It has recently been shown that Ed is required for proper ommatidial rotation in the retinal epithelium of the eye imaginal disc, which establishes planar polarity in this tissue (Fetting et al., 2009; Ho et al., 2010). One study proposes that Ed functions in this process through regulation of Fmi internalization in interommatidial cells and that the consequent up-regulation of Fmi in these cells in the absence of Ed can account for the misrotation of photoreceptor clusters in ed mutant discs (Ho, 2010). In the embryo, however, our data show that Fmi exhibits a wild-type planar polarized distribution in both edM/Z and Ed-LE DME cells, suggesting that Ed does not regulate Fmi distribution in this context.
Ed may regulate cable formation by influencing the localization of Baz. We show that wild-type embryos exhibit a planar polarized distribution of Baz in the DME cells during dorsal closure. Like Ed, Baz disappears from the leading edge and therefore exhibits a planar polarized distribution that is complementary to that of the actomyosin cable. Manipulating the distribution of Ed, as in edM/Z and Ed-AS embryos, generates a uniform distribution of Baz within the DME cells, suggesting that Ed localization influences that of Baz and therefore acts upstream. This relationship is likely to be indirect because it is the polarized distribution of Ed, rather than simply its presence or absence, that is required for normal Baz localization.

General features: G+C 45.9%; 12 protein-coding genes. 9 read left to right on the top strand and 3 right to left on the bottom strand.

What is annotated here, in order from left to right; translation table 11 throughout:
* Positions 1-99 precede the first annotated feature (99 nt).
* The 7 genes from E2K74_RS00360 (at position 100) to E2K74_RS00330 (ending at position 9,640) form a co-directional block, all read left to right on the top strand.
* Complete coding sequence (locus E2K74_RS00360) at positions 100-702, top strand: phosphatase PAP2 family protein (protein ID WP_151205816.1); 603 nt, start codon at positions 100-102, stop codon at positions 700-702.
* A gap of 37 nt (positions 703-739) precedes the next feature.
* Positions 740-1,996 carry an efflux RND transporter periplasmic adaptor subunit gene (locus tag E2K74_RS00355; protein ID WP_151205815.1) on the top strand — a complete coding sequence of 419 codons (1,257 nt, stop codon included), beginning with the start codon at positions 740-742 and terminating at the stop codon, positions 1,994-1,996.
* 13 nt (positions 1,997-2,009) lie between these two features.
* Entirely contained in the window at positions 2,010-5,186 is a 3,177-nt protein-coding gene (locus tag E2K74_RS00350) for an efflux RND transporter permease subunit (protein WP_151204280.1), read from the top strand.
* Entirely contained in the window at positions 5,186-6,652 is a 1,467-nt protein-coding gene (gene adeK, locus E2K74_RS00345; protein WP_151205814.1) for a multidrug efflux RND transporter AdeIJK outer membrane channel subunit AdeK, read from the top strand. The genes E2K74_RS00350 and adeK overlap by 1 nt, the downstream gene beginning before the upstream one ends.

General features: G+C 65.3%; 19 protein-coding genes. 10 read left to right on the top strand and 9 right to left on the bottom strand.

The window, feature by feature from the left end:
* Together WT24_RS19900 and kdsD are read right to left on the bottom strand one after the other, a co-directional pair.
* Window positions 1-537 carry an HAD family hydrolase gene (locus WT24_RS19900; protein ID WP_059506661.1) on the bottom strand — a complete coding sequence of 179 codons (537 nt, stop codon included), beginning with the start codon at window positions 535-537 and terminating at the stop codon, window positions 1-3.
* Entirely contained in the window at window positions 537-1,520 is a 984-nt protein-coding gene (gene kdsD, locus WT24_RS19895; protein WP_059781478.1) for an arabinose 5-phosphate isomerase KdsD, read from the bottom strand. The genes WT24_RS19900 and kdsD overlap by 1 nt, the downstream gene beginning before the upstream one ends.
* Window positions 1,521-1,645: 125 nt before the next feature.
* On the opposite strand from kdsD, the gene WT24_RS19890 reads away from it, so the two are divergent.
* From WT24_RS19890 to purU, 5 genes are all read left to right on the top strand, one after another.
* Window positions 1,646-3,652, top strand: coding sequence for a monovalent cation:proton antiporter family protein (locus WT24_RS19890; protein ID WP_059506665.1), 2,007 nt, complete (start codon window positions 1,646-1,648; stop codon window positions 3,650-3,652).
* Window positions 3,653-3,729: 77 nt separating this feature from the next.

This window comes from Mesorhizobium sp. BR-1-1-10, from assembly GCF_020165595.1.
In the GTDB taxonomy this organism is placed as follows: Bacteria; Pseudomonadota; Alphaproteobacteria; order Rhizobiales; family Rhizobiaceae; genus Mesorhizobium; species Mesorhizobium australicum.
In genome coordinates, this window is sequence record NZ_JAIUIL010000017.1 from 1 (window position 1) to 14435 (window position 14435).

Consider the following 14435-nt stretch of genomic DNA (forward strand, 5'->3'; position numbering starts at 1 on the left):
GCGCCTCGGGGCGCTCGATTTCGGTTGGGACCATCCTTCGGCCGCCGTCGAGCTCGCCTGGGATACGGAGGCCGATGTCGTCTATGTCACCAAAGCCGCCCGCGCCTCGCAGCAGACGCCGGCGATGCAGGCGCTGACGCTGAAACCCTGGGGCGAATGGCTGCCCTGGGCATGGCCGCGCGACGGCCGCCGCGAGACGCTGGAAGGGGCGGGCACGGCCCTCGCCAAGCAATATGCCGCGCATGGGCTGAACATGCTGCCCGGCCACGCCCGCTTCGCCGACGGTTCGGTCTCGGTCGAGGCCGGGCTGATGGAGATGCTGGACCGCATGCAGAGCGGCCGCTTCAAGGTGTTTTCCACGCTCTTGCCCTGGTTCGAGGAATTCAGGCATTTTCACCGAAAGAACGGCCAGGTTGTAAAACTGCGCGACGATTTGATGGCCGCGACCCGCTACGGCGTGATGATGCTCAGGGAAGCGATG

A wild-type planar polarized distribution of Baz may in turn direct localized actomyosin cable formation. The complementary polarized localization of Baz and the actomyosin cable during dorsal closure is reminiscent of their planar polarized distributions during germ band extension, when Baz and MHC are enriched at reciprocal faces of ectodermal cells (Bertet et al., 2004; Zallen and Wieschaus, 2004). MHC accumulates at AP interfaces where constriction occurs, whereas Baz accumulates at DV-expanding interfaces. A similar reciprocal localization is seen in the amnioserosa cells, as they elongate during gastrulation (Pope and Harris, 2008). Our data show that during dorsal closure loss of Baz from the DME cell leading edge precedes the assembly of the actomyosin cable, which is consistent with the hypothesis that Baz acts upstream of cable assembly and suggesting that the complementary localization of Baz and MHC in various morphogenetic processes may reflect regulation of the actin cytoskeleton by the distribution of Baz. Although we cannot exclude the possibility that the polarized distribution of Ed influences Baz localization and actomyosin cable assembly independently, we propose that the polarized distribution of Ed generates a polarized distribution of Baz, which in turn regulates actin cable formation.